Easy VPN client option in Omnia router?

Hello everyone,

My name is Mia and I’m new to the Turris Forum. (well… not really new, I’ve been reading for two years now)

I’ve seen some post in the past about people asking for vpn client (NOT server) in floris / Luci
but did not see a clear answer from anyone within the Turris project.

Is there an ‘easy’ way to set-up the Turris Omnia as for example Openvpn client and route all traffic through it?
For example a decent and trustworthy plugin for Luci?

If not, will it come with the release of TurrisOS 4? (I would only assume because it’s based on open-wrt 18.0xxx right??)

Reason I’m asking, bought two Turris Omnia’s a while ago and was thinking it had this option right out of the box. I don’t understand why it’s not in the current SW. Anyone care to explain why people of Turris project decided to not implement this feature?

Not here to rant but seriously interested why they left this feature out.

thanks
Mia

1 Like

Hello @Mia44 and welcome! I have basically the same question. I also seen people asking in the past about this but no reply from someone who is actually involed in the project itself… could be wrong but i did not see it

Hello,

I spoke with Foris developer and also with other guys about 1 or 2 months ago. I’m afraid currently there is no time and plan to have VPN client integrated to Foris.

If you want, you can help us. All source code is available on our Gitlab.
We have foris-plugin-tutorial, and you can inspire from the OpenVPN server, which we have in Foris.

For advanced administration LuCI, there is application luci-app-openvpn, which is for OpenVPN client and server, but if you created the server in Foris, there could be some collisions and incompatibility.

I tried to use it for OpenVPN client, it works.
If it is trustworthy or decent I can’t say, because it is not easy as it should be, because currently, you can’t import .ovpn extension as in Ubuntu, but there is exist a way how to do it.
When I was looking at the source code it shouldn’t be so hard to add it, but there are also there is other stuff, which I need to look first.

You’d need to upload this file to folder /etc/openvpn on your router and then edit file /etc/config/openvpn, where you need to add this code.

config openvpn 'name'
    option config '/etc/openvpn/name.ovpn'
    option enabled '1'

Once you have it, save it, refresh the page in LuCI and you should see it.

Anyway, at 18/7/2018, I wrote some notes in the documentation, but since then I didn’t look at it again. It’s almost done for Czech, so the translation shouldn’t be hard.
Once it will be finished and reviewed from colleagues I’ll let you know.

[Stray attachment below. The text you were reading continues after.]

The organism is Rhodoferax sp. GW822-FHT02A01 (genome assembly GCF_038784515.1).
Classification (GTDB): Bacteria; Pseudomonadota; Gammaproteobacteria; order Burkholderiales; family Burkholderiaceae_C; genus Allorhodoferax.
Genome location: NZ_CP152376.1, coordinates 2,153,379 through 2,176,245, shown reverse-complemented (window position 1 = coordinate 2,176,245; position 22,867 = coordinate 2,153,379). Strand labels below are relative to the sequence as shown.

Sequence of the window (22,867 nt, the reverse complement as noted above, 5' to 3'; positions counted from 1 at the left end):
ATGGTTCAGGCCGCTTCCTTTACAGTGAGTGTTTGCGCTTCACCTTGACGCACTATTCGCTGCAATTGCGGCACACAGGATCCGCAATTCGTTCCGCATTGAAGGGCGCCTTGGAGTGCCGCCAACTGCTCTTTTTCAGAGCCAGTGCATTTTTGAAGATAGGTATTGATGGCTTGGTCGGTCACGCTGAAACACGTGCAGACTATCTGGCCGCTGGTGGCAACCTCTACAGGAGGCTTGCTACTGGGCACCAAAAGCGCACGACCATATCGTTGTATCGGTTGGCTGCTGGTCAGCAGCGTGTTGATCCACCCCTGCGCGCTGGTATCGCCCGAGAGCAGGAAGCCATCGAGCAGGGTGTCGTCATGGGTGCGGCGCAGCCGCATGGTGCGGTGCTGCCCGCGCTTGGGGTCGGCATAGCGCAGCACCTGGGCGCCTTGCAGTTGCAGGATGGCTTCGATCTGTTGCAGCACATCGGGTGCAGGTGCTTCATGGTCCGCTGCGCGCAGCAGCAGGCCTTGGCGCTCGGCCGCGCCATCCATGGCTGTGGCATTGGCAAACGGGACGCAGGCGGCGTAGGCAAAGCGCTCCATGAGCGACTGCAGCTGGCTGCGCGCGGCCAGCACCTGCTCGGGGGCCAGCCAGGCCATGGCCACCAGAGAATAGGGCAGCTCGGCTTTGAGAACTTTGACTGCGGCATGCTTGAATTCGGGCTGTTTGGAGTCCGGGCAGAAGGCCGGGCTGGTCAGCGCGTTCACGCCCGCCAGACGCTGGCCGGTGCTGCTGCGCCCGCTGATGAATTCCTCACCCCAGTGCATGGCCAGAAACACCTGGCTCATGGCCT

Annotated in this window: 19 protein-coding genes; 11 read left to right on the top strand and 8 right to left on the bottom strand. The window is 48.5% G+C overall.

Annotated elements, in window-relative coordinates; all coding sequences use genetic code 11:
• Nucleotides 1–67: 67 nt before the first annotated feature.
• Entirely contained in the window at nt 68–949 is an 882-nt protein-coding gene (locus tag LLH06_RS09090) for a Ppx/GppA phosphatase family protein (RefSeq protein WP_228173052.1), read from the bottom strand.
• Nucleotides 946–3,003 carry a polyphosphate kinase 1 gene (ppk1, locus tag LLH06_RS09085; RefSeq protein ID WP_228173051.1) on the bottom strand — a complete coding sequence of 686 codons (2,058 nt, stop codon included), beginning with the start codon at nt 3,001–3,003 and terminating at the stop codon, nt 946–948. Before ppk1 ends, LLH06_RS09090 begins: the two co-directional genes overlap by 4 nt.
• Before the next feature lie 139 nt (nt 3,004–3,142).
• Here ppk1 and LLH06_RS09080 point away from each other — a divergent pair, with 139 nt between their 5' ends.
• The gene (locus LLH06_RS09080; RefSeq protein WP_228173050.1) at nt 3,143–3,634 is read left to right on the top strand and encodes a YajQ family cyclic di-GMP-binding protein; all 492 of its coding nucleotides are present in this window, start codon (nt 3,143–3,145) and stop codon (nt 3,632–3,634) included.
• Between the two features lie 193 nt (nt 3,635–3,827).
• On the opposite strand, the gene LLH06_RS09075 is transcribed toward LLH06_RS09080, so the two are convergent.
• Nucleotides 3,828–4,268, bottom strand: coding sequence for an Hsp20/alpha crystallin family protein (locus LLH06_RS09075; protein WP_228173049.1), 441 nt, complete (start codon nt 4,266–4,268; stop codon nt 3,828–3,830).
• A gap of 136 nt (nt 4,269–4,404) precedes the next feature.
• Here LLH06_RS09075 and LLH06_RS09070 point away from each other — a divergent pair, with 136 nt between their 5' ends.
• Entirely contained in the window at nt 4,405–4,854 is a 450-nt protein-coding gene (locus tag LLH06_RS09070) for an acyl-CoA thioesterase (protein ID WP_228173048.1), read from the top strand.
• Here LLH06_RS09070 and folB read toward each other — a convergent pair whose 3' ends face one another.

If you take a look at OpenWRT documentation, you’ll find the article for OpenVPN client.

2 Likes

Whilst the question has popped up frequently it would appear that the majority of TO’s OpenVPN users are deploying the server side rather than the client side.
Also LuCI (luci-app-openvpn) provides for setting up the OpenVPN client. It is not necessarily easier (and logically no less work) than doing it via SSH but that is somewhat owed to the way OpenVPN is to be configured (having to understand the implication of each option in the settings).
Certainly it would ease the client setup if there was an option to import the client setting published from the corresponding server.

Not sure what the schemantics of

decent and trustworthy

are supposed to be though?

Routing the outbound traffic from the router’s client(s) is not covered with the LuCI app, however there is VPN policy based routing possible? to assist with that.

1 Like

I do understand why this question appears to become more frequent on this forum. As many of you know, it’s not only about security in this day and age but also about the abuse of intelligence agencies and other state actors that (illegally) intercept and collect all of our internet data. Project Turris should know that they also attract Privacy-minded individuals who want a secure, open platform. I would also like to have a decent VPN client integration. Also, it seems only logical to me that people wish to involve project Turris with that. Of course, it’s possible to do this integration in a more advanced/Do-it-yourself way.
Regarding security practices, it’s always better to have a unified approach to implementing these features. Since the devs at Turris Project know a lot about the underlying changes they applied to the software, they can (possibly) asses any security/privacy risks with implementing a VPN client a certain way. After the implementation, we as a community can further asses the implementation. I want to contribute to this. I’m even considering donating some money for this cause since I feel it’s crucial!

1 Like

There is no security/privacy risk with the luci-app-openvpn for configuring the OpenVPN client. All it does is writing the configuration in a format that can be parsed by uci (backend). Such would (likely) be the same if integrated with the Foris frontend.

It still would require the user to understand the implication of the various settings, that is unless the user prefers to utilize the client settings furnished by the VPN provider without digging into the meaning of the various settings.

Foris integration would be rather a convenience by not having to login into LuCI unless it would offer the option to import client settings furnished by the VPN provider, as pointed out by @Pepe, and thus make a difference in convenience from LuCI.

If there was integration for the OpenVPN client into Foris than the other VPN client solutions should probably be intergrated too since VPN providers not only offer OpenVPN.

1 Like

Hello everyone,